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Durham VA Utilizing Virtual Patients for Training, Education

By Bradley T. Eisenberg, PharmD, Simulation Fellow 2018-2019; 
Mary E. Holtschneider, RN-BC, MEd; and Chan W. Park, MD, FAAEM
Co-Directors, Interprofessional Advanced Fellowship in Clinical Simulation
Durham VA Health Care System

DURHAM, N.C. – The use of virtual patients to help train health care professionals has the potential to streamline educational efforts while still retaining many of the interactive benefits of using standardized patients. According to the Society for Simulation in Healthcare’s Simulation Dictionary (June 2016), virtual patient is defined as a representation of an actual patient. Virtual patients can take many forms such as software-based physiological simulators, simulated patients, physical mannequins and simulators (p. 40*). A virtual patient can be an effective way to bridge the gap between classroom learning and applying those acquired skills and knowledge in real-world patient encounters.

In many ways, virtual patients provide a similar type of learning experience to standardized patients. They deliver the ability to practice and gain invaluable experience interacting with patients in a low stress environment where the learner can try out strategies, make mistakes and practice skills in a variety of scenarios. Virtual patients bring an immersive, interactive and engaging platform.

To serve as a platform to deliver and evaluate students’ learning, a games-based platform called nXhuman has been developed at the University of North Carolina School of Pharmacy at Chapel Hill for students to experience simulated opportunities with virtual patients. Patient encounters are being developed and scripted into the Unity game engine. These scripts contain dialogue that would typically ensue in a given patient encounter.

For example, a virtual patient named “Simone” is presented on the learner’s computer screen and responds in conversation as the session unfolds. Simone displays a wide range of mannerisms and body language that coincide with emotional and physical consequences involved in the encounter. The learner clicks through presented options that dictate the flow and direction of the conversation, thereby engaging in an immersive experience. The learner makes decisions regarding which topics to address, when to address them, what questions to ask, how to show empathy and ways to build rapport with the patient.

This type of engaging and immersive simulation is meant to build the confidence and comfort level of the learner as it pertains to their ability to lead a patient education session in a certain scenario. Many repetitions using the virtual patient in a variety of encounters will help the learner develop a professional voice and style of communication that will serve them well as they develop their practice.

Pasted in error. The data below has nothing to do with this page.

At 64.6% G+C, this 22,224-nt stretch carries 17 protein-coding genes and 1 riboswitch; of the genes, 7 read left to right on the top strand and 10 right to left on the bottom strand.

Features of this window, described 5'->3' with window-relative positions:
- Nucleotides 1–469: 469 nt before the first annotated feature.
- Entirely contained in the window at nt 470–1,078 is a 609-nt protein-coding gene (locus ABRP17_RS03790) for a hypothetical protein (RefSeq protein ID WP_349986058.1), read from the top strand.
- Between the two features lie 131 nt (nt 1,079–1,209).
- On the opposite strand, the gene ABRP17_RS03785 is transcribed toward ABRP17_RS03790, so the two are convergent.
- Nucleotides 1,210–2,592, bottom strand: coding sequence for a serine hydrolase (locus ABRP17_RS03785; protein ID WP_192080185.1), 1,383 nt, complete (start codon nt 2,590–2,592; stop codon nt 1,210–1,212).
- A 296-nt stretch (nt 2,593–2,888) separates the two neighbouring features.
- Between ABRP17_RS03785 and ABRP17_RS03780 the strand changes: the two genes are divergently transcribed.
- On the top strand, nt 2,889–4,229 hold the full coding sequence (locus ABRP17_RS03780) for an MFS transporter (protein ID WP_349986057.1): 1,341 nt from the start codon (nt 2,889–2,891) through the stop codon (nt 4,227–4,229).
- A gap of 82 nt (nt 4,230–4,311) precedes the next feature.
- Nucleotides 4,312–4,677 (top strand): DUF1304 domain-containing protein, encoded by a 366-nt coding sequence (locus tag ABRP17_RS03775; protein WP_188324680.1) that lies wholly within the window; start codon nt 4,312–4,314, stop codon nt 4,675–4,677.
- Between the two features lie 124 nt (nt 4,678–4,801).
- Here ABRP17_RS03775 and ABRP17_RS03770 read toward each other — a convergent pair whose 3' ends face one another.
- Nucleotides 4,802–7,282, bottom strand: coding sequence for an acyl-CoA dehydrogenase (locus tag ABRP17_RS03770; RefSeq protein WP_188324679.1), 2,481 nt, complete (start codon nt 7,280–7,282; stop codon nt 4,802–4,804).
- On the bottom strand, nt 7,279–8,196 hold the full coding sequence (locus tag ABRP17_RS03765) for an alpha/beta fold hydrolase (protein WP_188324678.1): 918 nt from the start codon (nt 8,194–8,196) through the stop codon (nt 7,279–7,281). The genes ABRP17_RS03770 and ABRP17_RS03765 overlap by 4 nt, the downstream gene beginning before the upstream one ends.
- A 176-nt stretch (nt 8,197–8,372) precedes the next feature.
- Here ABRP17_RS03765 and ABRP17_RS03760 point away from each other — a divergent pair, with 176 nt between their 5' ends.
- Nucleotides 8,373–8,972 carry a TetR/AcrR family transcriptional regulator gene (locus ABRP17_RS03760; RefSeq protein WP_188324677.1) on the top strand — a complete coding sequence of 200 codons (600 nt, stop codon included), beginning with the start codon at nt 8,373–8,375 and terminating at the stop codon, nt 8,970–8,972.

Learners can observe the expected outcomes of simulated therapeutic interventions, as well as witness common side effects, drug interactions and other consequences of their clinical decision-making. Learners can encounter a wide variety of confounding conditions including patient age, gender, compliance, lifestyle choices, personal history and social status. Developing virtual patient cases and implementing them requires some effort, but their ability to be adaptive, distributed and individualized to different patients and conditions makes virtual patients a cost-effective and engaging approach to improving patient education.

 Though certainly useful in the preprofessional arena, there is ample opportunity for this technology to be used with practicing interprofessional clinicians in the hospital setting to hone interaction skills with diverse patients across a lifespan, as the virtual patient’s characteristics can be modified as desired. As this technology does not require a facilitator, it can be made available for staff 24/7. Though not a substitute for an actual patient encounter, it provides targeted practice time via an engaging platform.


*Definition by Ellaway, R., Poulton, T., Fors, U., McGee, J.B., & Albright, S. (2008). Building a virtual patient commons. Medical Teacher, 30(2), 170-4.